He shrugged. “I’ll look.”
“Well, I suppose that’s all I can demand of you, but I do wish you’d make more friends.”
Oh yeah, more people to worry about. That was just what he needed.
“I kind of like Chiaki,” Yukio whispered beside him.
“Don’t bother.”
“What?” Yukio stared at him wide-eyed. He probably hadn’t even realized he’d said anything aloud, and even if he did, Naoki had never gotten on him before.
“She only likes older guys.”
“What is this?” their mother asked.
“I..” Yukio blushed.
“He said he likes Chiaki. Thought I should dissuade him now.”
Their mother looked between the two brothers, eyes wide with confusion. Naoki didn’t generally talk enough to start a fight.
“She’s a perfectly nice girl,” his father reprimanded.
“Dear, obviously he thinks so. I’m sure he’s just jealous because he likes her too.”
Naoki started at that. Honestly, it had never even occurred to him to date Chiaki. She was just the homicidal girl he’d been friends with as long as he could remember. He figured Dante’s standard of not dating girls who try to kill you was a good one.
“Do you like Chiaki?”
Naoki could feel his face contort slightly, but he had no idea the effect. His mother’s eyes widened though, and he figured he ought to say something. “A friend. She’s an…important friend. An old friend that, that I know well.”
“Sounds like you’re hiding something,” his mother teased.
You mean the fact she’s a homicidal lunatic who values personal power and control over everything else? Yeah, I’m hiding that, just not from myself. “Maybe.”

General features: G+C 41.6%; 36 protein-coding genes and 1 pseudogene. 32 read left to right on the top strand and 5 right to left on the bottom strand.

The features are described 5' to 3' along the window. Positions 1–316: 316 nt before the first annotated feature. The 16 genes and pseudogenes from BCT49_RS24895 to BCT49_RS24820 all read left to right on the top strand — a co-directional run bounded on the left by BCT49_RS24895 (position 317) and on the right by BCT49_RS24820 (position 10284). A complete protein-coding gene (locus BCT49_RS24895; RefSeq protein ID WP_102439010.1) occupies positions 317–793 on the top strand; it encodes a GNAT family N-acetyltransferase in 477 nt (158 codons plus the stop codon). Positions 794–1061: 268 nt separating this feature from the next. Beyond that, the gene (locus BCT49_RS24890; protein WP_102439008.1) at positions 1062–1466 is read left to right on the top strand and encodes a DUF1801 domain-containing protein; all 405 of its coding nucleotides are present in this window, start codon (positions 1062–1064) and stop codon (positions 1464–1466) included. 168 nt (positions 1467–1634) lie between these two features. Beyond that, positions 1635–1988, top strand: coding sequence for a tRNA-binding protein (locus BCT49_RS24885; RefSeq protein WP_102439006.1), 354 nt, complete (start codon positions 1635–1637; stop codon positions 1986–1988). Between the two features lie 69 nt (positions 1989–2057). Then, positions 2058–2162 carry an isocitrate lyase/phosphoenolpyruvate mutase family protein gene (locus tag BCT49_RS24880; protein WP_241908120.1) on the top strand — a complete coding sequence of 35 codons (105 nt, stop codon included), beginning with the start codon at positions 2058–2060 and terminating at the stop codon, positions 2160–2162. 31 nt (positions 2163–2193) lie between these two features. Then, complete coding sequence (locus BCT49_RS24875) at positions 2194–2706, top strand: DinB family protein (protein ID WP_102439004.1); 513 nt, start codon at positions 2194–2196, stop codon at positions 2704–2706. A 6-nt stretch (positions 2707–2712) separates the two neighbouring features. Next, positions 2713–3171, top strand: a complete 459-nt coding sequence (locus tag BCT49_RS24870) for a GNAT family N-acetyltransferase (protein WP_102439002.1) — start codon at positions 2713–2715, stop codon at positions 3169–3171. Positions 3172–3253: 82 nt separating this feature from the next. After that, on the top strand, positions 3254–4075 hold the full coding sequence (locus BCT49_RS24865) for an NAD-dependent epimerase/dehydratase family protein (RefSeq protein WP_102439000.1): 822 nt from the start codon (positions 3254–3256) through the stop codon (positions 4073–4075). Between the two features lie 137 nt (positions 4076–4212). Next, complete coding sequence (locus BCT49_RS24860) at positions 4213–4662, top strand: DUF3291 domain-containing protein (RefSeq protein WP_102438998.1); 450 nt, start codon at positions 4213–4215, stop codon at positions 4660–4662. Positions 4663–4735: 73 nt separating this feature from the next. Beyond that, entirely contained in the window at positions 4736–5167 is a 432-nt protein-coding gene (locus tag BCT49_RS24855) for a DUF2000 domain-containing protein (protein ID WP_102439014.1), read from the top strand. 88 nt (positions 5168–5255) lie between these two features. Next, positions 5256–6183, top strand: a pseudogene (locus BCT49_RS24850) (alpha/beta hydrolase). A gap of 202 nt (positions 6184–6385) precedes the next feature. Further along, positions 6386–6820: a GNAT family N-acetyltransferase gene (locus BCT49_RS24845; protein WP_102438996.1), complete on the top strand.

His mother chuckled. “Well, you two better head to school. I’m sure Chiaki is already waiting for you.”
“Don’t tell her what I said.”
“I won’t.”
“Alright, you two.” Their mother pulled out two bento boxes. “Have a good day.”
“Yes, mom.”


School had never seemed so boring. Naoki, Isamu, and Chiaki were in the same class again. Chiaki was class representative, again. And Isamu wanted to hang out after school, like always. The only thing was now Naoki knew he probably didn’t really mean it. Besides, what was the point of hanging out at convenience stores anyway?
“Geez, you sick or something?” Isamu pressed.
How strange to know the person pushing you to hang out would be happier if you told them off.
“Class rep, class rep, I think Naoki’s sick.”
Chiaki came up. “Did you catch something at the hospital?”
Naoki sighed. “I’m fine.”
“Never even called to hang out.”
“We don’t have to hang every weekend?”
“What else are we going to do?”
“You could try doing your homework,” Chiaki chided.
“Come on, Chiaki. Who does that?” Isamu paused. “Oh yeah, you.”
Yukio wanted to be a doctor. Chiaki wanted to work in business. “Hey, where you thinking of college?”
“Seriously, dude?”
Isamu may have said something, but Chiaki seemed just as surprised. “Where’d that come from?”
“What kind of future do you want?”
“What kind of future?”
“Yeah. I know you want to do business, but…what else, or then? What kind of world do you want? How do you want to live?”
“Are you…getting philosophical?” Isamu asked, face contorted in confused disgust.
“That dream must have really gotten to you.”
Naoki sighed. Dream. Sure. Because a dream explained his pants no longer fitting right. Still, it had gotten to him. He knew what they did in an extreme situation. Now he wanted to know what they’d do in a normal life. Given that they had both tried to kill him for their beliefs this seemed like a reasonable concerned.
He didn’t want to have to kill them again.
“I guess. It was pretty intense.”
“Must have been for five minutes to shake you up this much,” Isamu joked.
Five minutes. That was what the clock had read. Not even long enough to feel displaced. Then they’d just gone up to visit Ms. Takao and nothing bad had happened. He’d been tense the entire time, but she had behaved as the kind teacher he’d known all year.
“I guess.”
“Are you okay?”
“I’m okay,” he assured Chiaki. Still, he didn’t entirely feel that way. He didn’t believe for a moment that it had all been a dream, but that meant it had all been true instead. A dream would have been better, even if hollow.
“Isamu, I think he just needs to rest. You should go home and get to bed early, Naoki.”
Naoki grabbed his bag. “Good idea. See you guys tomorrow.”